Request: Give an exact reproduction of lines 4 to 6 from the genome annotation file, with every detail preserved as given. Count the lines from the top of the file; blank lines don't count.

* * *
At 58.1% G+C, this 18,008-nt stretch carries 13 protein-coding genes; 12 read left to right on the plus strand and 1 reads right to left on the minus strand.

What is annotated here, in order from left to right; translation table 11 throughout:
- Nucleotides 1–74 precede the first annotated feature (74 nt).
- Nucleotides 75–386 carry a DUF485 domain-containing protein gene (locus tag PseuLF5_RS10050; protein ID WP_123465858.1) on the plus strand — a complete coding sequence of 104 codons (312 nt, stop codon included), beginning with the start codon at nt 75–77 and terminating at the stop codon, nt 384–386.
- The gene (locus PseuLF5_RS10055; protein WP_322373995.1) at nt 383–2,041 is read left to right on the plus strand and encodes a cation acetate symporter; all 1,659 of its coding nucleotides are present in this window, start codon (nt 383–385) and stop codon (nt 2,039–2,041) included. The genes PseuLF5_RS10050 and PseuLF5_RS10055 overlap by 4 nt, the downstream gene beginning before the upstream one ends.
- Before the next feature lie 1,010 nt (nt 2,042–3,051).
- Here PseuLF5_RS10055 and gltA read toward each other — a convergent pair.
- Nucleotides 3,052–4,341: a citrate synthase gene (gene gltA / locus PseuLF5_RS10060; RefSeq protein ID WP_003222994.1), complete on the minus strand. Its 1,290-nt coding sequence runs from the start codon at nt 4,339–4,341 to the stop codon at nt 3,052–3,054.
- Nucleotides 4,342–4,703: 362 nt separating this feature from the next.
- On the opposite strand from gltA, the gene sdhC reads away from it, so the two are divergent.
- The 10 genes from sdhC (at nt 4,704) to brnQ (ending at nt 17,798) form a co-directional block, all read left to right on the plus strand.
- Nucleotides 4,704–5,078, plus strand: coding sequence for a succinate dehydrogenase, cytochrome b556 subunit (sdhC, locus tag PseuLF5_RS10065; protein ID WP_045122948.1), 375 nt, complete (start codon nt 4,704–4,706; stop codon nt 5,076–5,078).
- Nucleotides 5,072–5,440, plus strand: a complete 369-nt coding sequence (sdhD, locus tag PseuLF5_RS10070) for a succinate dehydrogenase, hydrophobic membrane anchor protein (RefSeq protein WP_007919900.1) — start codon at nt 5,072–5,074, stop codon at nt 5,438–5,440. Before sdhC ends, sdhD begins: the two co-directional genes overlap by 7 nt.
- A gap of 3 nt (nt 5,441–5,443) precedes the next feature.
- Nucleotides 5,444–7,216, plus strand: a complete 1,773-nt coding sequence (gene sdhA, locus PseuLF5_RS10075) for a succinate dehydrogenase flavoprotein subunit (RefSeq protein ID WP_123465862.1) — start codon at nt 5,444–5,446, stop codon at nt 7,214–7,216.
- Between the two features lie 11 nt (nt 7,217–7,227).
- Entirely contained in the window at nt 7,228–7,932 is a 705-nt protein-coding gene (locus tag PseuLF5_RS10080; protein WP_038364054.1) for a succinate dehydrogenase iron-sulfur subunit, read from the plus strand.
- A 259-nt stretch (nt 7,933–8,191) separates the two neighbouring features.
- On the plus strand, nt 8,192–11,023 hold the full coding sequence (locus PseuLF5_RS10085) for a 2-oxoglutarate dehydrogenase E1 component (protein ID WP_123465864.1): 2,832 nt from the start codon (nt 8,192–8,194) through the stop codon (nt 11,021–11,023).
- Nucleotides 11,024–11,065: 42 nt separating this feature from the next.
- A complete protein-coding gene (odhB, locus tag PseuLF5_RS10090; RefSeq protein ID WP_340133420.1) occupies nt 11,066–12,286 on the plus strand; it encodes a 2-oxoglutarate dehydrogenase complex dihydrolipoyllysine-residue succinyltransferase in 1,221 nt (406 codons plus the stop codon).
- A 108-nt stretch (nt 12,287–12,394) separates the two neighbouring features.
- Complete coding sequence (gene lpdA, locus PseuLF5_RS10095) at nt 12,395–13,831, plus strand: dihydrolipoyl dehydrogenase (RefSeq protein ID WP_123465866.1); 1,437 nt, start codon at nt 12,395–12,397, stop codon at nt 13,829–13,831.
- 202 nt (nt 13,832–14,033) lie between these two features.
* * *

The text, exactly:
- Nucleotides 75–386 carry a DUF485 domain-containing protein gene (locus tag PseuLF5_RS10050; protein ID WP_123465858.1) on the plus strand — a complete coding sequence of 104 codons (312 nt, stop codon included), beginning with the start codon at nt 75–77 and terminating at the stop codon, nt 384–386.
- The gene (locus PseuLF5_RS10055; protein WP_322373995.1) at nt 383–2,041 is read left to right on the plus strand and encodes a cation acetate symporter; all 1,659 of its coding nucleotides are present in this window, start codon (nt 383–385) and stop codon (nt 2,039–2,041) included. The genes PseuLF5_RS10050 and PseuLF5_RS10055 overlap by 4 nt, the downstream gene beginning before the upstream one ends.
- Before the next feature lie 1,010 nt (nt 2,042–3,051).